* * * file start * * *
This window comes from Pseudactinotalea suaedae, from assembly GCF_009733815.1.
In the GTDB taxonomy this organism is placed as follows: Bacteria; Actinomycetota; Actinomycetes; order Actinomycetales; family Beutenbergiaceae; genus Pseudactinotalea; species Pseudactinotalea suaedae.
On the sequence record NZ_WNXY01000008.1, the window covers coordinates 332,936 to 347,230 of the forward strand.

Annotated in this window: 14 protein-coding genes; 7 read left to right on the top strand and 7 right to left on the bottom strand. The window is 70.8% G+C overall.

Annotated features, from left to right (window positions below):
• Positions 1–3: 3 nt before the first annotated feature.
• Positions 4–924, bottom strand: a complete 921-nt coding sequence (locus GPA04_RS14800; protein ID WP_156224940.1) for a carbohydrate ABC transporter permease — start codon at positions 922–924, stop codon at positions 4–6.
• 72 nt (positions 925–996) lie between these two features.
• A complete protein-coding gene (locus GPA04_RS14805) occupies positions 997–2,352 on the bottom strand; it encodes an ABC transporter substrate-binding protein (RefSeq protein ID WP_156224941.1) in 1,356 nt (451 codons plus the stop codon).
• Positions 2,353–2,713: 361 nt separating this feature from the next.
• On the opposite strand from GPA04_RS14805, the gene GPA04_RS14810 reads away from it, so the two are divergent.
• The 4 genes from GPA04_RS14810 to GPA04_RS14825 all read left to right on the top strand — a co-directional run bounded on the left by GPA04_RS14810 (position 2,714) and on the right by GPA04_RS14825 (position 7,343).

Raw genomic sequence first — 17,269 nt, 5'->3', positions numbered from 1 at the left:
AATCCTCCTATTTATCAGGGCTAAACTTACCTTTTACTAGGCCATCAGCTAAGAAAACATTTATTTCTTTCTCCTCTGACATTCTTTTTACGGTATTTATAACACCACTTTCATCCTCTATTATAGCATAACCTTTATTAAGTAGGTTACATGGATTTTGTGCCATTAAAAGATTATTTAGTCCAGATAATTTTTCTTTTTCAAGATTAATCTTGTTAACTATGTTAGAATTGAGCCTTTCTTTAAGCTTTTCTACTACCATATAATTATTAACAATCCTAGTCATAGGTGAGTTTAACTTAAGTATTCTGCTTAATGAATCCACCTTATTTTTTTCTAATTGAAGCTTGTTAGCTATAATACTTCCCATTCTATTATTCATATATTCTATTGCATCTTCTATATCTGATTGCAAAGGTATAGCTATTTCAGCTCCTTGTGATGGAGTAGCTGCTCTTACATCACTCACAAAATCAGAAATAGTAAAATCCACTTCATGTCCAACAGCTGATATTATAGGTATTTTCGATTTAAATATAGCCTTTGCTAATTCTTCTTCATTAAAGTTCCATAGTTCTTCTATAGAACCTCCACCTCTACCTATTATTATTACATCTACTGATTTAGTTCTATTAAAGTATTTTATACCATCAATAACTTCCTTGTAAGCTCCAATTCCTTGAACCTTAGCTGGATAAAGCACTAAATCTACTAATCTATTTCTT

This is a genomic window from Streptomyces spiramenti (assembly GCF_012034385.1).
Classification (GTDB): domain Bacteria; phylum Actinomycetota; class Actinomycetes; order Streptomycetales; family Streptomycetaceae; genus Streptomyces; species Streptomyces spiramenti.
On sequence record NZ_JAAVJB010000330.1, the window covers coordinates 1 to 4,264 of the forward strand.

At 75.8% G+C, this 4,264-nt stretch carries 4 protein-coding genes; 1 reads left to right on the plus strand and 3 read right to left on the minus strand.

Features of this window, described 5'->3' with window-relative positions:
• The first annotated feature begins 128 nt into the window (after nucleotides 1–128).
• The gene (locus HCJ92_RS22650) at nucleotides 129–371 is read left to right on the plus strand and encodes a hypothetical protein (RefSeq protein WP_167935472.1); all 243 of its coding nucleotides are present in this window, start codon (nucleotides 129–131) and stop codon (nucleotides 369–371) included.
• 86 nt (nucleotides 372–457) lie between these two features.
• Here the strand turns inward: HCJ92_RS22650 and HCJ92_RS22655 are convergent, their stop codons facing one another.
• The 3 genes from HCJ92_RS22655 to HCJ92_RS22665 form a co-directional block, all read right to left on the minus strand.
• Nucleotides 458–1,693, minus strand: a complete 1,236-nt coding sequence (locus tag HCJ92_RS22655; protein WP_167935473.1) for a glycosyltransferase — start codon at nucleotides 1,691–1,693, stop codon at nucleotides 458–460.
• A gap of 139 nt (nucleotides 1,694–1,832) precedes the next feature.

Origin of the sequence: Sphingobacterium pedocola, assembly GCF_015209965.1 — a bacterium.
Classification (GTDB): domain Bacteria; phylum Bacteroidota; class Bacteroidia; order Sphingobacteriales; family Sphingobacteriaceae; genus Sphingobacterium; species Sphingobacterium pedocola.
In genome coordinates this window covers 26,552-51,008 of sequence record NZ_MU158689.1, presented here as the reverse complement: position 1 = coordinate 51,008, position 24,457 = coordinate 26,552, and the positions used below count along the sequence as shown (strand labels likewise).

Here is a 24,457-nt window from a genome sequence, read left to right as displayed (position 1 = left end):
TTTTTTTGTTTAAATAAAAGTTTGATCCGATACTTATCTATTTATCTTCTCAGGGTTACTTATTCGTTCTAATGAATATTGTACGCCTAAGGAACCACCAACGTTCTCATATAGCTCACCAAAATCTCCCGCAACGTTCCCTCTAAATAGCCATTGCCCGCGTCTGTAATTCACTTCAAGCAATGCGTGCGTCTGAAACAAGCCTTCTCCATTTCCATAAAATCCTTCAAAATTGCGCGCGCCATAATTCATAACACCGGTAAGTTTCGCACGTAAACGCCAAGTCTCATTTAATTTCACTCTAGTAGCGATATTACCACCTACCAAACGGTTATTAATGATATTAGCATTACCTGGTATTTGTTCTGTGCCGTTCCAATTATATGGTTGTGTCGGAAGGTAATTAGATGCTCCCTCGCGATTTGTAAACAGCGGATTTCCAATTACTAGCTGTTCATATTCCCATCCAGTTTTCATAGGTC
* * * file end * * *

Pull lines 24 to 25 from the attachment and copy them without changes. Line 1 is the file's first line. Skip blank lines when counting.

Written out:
• The 3 genes from HCJ92_RS22655 to HCJ92_RS22665 form a co-directional block, all read right to left on the minus strand.
• Nucleotides 458–1,693, minus strand: a complete 1,236-nt coding sequence (locus tag HCJ92_RS22655; protein WP_167935473.1) for a glycosyltransferase — start codon at nucleotides 1,691–1,693, stop codon at nucleotides 458–460.